How do you measure your nonprofit’s impact? Do you define success by the number of donors you have or the number of fundraising campaigns you organize? 

Perhaps you measure impact using a numerical value or percentage: We made $10,000 in donations this quarter — that’s 10% more than in the previous three months.

While statistical data looks awesome in press releases and on your website, it doesn’t measure the real impact of your nonprofit on people and society! This post will explore some alternative methods for impact measurement.

Prove your impact
Learn the steps to take to get you and your team ready to create a digital annual report that proves your impact.

1. Case Studies

Case studies provide incredible context to your achievements. Instead of measuring impact with numerical data, you can analyze campaigns and their effect on those who benefit from your fundraising efforts. You can publish a case study on your website and share it with stakeholders and the media. 

You can also use case studies to tell people about your services. Consider interviewing someone who had a positive experience with your nonprofit — an individual who received a grant from your organization, for example. This would be an opportunity to show how that money made a real difference in their life.

Don’t be afraid to toot your own horn in a case study. Telling the world about your fantastic accomplishments can increase awareness about your organization and result in more donations, which is always a good thing.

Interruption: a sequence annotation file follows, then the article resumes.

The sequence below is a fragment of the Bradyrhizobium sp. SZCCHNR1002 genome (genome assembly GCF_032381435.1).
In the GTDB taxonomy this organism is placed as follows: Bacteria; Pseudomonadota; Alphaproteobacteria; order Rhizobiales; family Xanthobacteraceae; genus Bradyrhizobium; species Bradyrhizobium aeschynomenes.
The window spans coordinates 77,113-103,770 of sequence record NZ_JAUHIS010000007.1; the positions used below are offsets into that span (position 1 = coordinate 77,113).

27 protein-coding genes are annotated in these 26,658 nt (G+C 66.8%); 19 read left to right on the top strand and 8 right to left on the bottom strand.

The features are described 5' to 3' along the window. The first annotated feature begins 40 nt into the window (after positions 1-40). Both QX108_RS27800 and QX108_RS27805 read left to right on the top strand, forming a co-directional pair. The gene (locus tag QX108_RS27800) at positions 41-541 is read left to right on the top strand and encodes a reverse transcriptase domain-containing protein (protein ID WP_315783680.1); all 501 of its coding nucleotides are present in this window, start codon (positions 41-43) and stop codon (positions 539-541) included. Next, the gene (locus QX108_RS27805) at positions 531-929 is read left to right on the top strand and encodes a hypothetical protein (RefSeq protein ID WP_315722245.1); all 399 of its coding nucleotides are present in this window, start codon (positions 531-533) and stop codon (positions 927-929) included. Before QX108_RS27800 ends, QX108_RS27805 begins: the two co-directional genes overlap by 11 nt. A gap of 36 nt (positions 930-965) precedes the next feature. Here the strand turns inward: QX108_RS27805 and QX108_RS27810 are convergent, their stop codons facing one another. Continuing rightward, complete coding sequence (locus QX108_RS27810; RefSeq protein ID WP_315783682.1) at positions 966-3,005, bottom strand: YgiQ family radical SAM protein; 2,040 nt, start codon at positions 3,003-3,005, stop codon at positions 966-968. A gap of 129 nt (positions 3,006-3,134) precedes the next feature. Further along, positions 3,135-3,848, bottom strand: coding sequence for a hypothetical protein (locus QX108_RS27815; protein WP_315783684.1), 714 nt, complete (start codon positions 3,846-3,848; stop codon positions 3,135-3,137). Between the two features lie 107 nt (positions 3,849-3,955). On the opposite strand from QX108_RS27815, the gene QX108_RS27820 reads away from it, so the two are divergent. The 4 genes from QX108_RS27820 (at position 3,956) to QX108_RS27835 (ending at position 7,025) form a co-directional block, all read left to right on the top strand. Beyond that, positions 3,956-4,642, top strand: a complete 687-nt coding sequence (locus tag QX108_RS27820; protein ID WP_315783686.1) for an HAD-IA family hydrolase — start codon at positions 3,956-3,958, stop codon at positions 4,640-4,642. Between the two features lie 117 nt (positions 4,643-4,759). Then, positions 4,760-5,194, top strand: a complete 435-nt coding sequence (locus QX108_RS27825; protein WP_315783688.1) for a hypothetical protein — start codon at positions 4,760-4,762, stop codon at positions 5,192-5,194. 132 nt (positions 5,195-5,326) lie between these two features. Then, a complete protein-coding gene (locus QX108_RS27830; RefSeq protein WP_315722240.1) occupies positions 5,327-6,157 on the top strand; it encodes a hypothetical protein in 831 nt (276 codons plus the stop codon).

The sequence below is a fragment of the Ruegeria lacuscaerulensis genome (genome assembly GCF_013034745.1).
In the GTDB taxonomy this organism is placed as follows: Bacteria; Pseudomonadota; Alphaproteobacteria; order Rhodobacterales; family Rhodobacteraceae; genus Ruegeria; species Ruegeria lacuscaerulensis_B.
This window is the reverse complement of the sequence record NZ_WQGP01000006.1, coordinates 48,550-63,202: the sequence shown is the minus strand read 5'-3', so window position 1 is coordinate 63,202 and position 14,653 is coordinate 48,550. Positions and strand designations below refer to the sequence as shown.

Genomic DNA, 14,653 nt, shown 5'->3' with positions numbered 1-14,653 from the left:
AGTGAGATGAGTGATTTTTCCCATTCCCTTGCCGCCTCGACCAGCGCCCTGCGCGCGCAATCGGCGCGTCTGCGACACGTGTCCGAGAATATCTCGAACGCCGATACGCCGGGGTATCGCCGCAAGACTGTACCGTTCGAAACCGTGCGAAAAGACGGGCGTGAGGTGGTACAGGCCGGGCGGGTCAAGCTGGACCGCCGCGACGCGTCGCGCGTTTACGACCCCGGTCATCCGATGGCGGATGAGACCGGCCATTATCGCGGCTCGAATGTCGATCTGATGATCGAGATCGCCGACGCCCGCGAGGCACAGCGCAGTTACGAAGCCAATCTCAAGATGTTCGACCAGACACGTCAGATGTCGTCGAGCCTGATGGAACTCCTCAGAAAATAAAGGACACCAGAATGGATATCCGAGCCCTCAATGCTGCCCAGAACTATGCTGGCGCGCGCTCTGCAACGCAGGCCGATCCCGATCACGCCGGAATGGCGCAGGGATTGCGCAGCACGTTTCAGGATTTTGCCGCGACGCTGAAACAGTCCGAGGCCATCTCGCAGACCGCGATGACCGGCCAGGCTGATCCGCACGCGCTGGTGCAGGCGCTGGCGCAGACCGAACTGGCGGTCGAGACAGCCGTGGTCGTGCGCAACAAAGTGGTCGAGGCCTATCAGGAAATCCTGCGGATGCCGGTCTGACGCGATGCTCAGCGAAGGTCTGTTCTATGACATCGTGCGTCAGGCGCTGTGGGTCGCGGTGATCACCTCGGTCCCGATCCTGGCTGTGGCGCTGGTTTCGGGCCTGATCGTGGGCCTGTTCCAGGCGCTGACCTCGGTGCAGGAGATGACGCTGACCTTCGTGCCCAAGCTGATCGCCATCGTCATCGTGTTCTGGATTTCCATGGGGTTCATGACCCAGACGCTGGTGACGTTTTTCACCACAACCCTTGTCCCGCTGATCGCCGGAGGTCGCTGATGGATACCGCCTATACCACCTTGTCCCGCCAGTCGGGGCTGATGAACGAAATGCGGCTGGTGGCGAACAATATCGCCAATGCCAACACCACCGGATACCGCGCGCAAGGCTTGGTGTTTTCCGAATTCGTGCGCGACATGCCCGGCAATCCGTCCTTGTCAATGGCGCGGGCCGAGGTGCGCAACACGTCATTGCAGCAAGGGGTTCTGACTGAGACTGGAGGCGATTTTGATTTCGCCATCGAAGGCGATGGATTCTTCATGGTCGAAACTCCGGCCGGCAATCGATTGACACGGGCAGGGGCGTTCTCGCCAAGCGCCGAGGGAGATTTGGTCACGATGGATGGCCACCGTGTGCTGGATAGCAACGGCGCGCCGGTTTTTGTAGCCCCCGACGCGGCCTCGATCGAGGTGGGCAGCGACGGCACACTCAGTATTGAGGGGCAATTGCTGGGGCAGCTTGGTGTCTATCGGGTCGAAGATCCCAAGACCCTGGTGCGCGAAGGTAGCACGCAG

Read more: Show Off Your Nonprofit’s Accomplishments By Creating Your Own Content

2. Testimonials 

Quoting donor numbers might sound impressive, but what does it reveal about your nonprofit’s achievements? Not a lot! Asking donors why they handed over their hard-earned cash to your organization is a much better way to measure impact. 

People donate to your cause for a reason. Perhaps they feel strongly about the issues you support or have been impacted by your projects in the past. Interviewing donors gives your organization more credibility than quotes from stakeholders and cold, hard numbers. 

Not every donor will want to talk to you, but collecting testimonials — and publishing them on your website and in marketing materials — can help you communicate “impact” successfully.

3. Analytics 

Digital analytics tools dig deeper into donor numbers and other hard data, providing valuable insights into your nonprofit’s impact. Using these tools will generate intelligence about your fundraising campaigns and help you determine whether they have impacted communities. 

Here are some insights you might learn from analytical tools:

  • How many people your organization served within a specific period
  • The number of families or individuals you helped within a period
  • Where you spent donor money
  • Which fundraising initiatives helped the most people
  • Which social groups benefited the most from your services

Read more: Tips for Nonprofits: Avoid These Mistakes When Telling Your Story

Final Word

Scratch beyond the surface. Dig deeper into numbers and percentages to measure your nonprofit’s real impact. Case studies, testimonials, and digital analytics tools can help you identify the success of your organization and drive future fundraising campaigns. 

Read more: Building a Content Strategy With Your Audience In Mind